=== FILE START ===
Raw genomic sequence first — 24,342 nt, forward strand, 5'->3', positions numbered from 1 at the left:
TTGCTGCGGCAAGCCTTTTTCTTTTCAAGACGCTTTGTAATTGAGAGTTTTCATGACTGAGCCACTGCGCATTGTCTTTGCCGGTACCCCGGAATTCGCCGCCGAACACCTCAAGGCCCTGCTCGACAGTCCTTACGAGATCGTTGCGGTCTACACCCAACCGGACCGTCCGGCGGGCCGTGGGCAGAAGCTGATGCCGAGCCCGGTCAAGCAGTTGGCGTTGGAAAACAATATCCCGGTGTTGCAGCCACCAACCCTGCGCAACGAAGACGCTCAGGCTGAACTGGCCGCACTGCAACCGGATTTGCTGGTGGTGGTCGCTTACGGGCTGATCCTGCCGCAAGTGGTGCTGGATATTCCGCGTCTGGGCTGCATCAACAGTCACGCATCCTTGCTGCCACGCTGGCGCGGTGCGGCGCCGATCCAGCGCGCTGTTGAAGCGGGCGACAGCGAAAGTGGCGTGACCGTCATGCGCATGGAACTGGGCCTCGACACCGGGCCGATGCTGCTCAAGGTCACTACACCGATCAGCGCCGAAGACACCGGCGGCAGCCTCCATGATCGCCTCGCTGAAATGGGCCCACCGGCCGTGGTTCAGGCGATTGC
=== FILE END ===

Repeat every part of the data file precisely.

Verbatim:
Raw genomic sequence first — 24,342 nt, forward strand, 5'->3', positions numbered from 1 at the left:
TTGCTGCGGCAAGCCTTTTTCTTTTCAAGACGCTTTGTAATTGAGAGTTTTCATGACTGAGCCACTGCGCATTGTCTTTGCCGGTACCCCGGAATTCGCCGCCGAACACCTCAAGGCCCTGCTCGACAGTCCTTACGAGATCGTTGCGGTCTACACCCAACCGGACCGTCCGGCGGGCCGTGGGCAGAAGCTGATGCCGAGCCCGGTCAAGCAGTTGGCGTTGGAAAACAATATCCCGGTGTTGCAGCCACCAACCCTGCGCAACGAAGACGCTCAGGCTGAACTGGCCGCACTGCAACCGGATTTGCTGGTGGTGGTCGCTTACGGGCTGATCCTGCCGCAAGTGGTGCTGGATATTCCGCGTCTGGGCTGCATCAACAGTCACGCATCCTTGCTGCCACGCTGGCGCGGTGCGGCGCCGATCCAGCGCGCTGTTGAAGCGGGCGACAGCGAAAGTGGCGTGACCGTCATGCGCATGGAACTGGGCCTCGACACCGGGCCGATGCTGCTCAAGGTCACTACACCGATCAGCGCCGAAGACACCGGCGGCAGCCTCCATGATCGCCTCGCTGAAATGGGCCCACCGGCCGTGGTTCAGGCGATTGC